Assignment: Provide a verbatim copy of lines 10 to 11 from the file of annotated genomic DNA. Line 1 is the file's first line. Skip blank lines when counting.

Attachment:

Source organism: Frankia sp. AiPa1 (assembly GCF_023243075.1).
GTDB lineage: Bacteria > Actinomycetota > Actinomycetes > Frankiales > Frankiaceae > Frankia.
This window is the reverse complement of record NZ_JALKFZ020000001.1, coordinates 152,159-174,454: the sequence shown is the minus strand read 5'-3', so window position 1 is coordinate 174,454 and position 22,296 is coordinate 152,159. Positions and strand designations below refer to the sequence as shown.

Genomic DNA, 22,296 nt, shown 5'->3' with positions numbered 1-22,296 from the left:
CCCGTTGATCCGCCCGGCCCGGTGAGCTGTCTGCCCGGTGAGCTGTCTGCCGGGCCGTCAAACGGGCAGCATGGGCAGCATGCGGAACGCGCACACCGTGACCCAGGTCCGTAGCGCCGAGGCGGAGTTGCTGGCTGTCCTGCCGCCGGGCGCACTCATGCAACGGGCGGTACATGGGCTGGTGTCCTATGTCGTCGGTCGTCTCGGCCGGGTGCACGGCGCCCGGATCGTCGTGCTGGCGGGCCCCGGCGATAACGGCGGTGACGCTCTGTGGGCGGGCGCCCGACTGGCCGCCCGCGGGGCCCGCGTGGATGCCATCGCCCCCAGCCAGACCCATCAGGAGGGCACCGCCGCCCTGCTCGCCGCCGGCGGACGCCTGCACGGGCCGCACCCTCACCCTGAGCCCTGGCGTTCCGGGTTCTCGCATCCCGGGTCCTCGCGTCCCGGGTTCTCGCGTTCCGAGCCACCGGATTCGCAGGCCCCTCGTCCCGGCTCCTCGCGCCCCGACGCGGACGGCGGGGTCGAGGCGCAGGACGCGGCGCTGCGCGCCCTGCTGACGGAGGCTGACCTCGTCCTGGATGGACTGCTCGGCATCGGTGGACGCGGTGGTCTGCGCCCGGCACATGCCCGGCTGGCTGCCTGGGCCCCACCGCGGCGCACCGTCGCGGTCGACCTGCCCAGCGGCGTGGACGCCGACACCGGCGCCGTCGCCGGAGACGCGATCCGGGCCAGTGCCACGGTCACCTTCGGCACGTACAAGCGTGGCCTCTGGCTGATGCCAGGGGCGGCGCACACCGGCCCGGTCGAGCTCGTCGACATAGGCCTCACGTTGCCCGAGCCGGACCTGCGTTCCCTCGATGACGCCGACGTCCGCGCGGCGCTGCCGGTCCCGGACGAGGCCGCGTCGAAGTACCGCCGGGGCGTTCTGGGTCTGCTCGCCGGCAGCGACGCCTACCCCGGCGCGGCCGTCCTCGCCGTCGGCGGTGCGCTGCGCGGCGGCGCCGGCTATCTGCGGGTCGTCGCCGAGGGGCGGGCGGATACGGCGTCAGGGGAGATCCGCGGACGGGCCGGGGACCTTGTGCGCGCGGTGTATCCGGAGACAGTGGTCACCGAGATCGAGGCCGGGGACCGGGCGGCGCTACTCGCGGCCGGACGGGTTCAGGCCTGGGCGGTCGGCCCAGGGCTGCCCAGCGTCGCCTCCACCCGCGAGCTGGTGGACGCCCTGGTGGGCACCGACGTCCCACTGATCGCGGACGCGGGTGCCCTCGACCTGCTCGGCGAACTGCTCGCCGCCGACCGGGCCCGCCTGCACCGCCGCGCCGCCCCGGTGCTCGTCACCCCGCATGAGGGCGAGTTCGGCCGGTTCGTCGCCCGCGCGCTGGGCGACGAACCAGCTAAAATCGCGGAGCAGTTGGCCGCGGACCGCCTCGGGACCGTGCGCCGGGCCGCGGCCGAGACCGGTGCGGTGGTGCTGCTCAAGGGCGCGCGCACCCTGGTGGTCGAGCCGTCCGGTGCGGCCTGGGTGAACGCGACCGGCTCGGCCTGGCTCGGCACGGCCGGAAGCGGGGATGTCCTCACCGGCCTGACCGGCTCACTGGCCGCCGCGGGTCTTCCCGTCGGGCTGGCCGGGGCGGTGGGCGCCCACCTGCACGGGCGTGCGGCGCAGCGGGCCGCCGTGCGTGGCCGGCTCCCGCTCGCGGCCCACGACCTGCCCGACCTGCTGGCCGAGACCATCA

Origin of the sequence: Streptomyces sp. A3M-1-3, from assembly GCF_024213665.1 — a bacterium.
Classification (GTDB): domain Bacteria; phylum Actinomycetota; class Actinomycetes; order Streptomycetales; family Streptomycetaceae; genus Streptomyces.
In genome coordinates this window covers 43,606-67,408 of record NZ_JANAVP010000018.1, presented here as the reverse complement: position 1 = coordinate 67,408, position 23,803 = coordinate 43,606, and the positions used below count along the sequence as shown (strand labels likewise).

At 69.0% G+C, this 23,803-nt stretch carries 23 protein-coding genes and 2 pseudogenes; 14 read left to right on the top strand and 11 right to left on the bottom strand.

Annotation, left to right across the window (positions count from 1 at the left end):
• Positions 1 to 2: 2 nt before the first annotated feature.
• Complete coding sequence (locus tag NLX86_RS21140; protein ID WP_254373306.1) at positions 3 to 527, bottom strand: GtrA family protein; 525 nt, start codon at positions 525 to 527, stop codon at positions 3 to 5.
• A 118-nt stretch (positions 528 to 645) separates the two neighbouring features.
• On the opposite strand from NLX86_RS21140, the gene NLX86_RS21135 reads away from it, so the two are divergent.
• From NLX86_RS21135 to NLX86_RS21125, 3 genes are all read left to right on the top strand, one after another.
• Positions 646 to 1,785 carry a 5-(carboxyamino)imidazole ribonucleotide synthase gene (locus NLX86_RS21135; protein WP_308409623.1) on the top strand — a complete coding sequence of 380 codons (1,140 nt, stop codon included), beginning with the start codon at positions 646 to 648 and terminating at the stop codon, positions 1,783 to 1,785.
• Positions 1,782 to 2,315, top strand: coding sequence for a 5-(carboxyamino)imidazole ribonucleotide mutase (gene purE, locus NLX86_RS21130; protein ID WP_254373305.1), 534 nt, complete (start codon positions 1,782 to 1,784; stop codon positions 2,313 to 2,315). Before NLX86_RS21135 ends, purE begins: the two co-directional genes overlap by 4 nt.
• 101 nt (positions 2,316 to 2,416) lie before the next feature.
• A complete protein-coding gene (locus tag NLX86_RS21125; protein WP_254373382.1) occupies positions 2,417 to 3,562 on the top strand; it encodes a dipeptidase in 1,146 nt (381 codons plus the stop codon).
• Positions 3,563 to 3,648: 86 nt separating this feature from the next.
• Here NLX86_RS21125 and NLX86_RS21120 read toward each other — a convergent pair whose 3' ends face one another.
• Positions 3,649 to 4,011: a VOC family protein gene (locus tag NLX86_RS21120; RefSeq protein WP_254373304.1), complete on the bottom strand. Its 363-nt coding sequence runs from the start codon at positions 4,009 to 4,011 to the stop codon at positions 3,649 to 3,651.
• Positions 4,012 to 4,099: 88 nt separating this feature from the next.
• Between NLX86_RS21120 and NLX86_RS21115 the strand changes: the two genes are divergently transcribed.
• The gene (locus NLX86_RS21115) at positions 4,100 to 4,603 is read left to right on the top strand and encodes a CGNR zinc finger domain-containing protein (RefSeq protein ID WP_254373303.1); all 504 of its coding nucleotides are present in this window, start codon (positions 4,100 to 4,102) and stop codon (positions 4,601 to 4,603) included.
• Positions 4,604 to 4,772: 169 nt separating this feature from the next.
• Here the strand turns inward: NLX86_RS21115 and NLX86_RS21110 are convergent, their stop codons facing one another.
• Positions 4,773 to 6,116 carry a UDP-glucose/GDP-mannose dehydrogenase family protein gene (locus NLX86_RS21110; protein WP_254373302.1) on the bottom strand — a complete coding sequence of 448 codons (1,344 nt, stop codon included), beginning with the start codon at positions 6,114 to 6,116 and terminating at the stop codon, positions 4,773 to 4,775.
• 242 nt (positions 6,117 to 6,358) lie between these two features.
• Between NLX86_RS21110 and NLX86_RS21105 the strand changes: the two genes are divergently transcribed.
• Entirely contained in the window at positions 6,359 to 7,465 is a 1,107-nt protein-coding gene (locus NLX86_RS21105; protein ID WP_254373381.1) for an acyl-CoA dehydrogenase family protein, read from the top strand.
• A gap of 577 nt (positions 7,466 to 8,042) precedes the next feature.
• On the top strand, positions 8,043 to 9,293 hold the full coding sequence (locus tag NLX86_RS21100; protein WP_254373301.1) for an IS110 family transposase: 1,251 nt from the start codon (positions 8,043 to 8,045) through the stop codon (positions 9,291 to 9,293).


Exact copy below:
Annotation, left to right across the window (positions count from 1 at the left end):
• Positions 1 to 2: 2 nt before the first annotated feature.